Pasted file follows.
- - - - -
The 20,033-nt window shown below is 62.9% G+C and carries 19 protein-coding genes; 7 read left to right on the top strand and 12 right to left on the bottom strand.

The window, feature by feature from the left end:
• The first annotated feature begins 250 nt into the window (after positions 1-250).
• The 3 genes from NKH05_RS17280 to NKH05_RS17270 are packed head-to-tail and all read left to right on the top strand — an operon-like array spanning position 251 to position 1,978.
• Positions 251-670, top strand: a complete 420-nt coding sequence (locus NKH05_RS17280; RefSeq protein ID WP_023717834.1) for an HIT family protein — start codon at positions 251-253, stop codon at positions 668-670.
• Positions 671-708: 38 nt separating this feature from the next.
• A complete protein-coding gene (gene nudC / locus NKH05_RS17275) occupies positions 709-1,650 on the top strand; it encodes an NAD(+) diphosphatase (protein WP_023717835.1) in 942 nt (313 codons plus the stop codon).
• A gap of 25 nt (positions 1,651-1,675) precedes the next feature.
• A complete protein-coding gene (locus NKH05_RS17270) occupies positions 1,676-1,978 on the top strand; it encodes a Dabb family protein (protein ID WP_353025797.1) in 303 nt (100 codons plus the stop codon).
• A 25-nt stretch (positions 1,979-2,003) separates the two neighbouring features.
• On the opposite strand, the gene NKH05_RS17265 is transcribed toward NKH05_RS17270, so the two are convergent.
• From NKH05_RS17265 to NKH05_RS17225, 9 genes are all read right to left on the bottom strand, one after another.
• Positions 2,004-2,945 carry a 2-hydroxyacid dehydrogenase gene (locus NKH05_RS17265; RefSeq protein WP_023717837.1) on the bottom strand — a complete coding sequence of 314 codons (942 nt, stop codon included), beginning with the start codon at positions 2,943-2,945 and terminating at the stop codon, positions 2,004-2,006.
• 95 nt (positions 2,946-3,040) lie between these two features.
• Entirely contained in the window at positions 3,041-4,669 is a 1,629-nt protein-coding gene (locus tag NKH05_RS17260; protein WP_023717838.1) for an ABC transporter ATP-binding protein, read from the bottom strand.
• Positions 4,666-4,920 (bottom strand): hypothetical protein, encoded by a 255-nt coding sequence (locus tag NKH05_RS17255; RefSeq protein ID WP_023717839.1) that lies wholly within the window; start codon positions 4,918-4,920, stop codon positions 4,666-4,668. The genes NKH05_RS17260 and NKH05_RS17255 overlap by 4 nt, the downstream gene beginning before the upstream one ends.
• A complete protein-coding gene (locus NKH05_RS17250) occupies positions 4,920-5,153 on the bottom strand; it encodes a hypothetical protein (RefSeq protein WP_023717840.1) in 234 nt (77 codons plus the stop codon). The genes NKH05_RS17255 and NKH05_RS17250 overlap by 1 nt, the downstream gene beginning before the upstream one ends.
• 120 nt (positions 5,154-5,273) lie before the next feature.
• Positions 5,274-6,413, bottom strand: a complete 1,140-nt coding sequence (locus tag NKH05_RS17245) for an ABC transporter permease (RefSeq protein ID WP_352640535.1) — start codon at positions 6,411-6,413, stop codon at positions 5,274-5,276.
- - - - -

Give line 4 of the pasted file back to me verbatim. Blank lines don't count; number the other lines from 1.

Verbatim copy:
• The 3 genes from NKH05_RS17280 to NKH05_RS17270 are packed head-to-tail and all read left to right on the top strand — an operon-like array spanning position 251 to position 1,978.